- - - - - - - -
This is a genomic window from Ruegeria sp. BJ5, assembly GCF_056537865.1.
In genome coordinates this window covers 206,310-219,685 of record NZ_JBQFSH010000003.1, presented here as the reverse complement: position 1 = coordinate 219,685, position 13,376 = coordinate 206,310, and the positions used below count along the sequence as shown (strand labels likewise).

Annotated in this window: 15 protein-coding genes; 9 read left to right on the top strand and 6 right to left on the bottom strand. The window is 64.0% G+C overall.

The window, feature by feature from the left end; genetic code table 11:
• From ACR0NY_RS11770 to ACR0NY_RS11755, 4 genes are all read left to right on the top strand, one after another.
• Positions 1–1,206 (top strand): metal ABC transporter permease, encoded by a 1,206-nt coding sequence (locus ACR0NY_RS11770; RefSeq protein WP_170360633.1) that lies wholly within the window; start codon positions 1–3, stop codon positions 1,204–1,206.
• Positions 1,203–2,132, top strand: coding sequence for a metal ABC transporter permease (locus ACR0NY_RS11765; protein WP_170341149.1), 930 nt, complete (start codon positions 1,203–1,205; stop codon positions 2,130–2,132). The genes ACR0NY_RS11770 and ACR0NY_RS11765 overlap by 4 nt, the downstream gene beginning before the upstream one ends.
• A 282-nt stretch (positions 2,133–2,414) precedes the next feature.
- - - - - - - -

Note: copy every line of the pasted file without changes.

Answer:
This is a genomic window from Ruegeria sp. BJ5, assembly GCF_056537865.1.
In genome coordinates this window covers 206,310-219,685 of record NZ_JBQFSH010000003.1, presented here as the reverse complement: position 1 = coordinate 219,685, position 13,376 = coordinate 206,310, and the positions used below count along the sequence as shown (strand labels likewise).

Annotated in this window: 15 protein-coding genes; 9 read left to right on the top strand and 6 right to left on the bottom strand. The window is 64.0% G+C overall.

The window, feature by feature from the left end; genetic code table 11:
• From ACR0NY_RS11770 to ACR0NY_RS11755, 4 genes are all read left to right on the top strand, one after another.
• Positions 1–1,206 (top strand): metal ABC transporter permease, encoded by a 1,206-nt coding sequence (locus ACR0NY_RS11770; RefSeq protein WP_170360633.1) that lies wholly within the window; start codon positions 1–3, stop codon positions 1,204–1,206.
• Positions 1,203–2,132, top strand: coding sequence for a metal ABC transporter permease (locus ACR0NY_RS11765; protein WP_170341149.1), 930 nt, complete (start codon positions 1,203–1,205; stop codon positions 2,130–2,132). The genes ACR0NY_RS11770 and ACR0NY_RS11765 overlap by 4 nt, the downstream gene beginning before the upstream one ends.
• A 282-nt stretch (positions 2,133–2,414) precedes the next feature.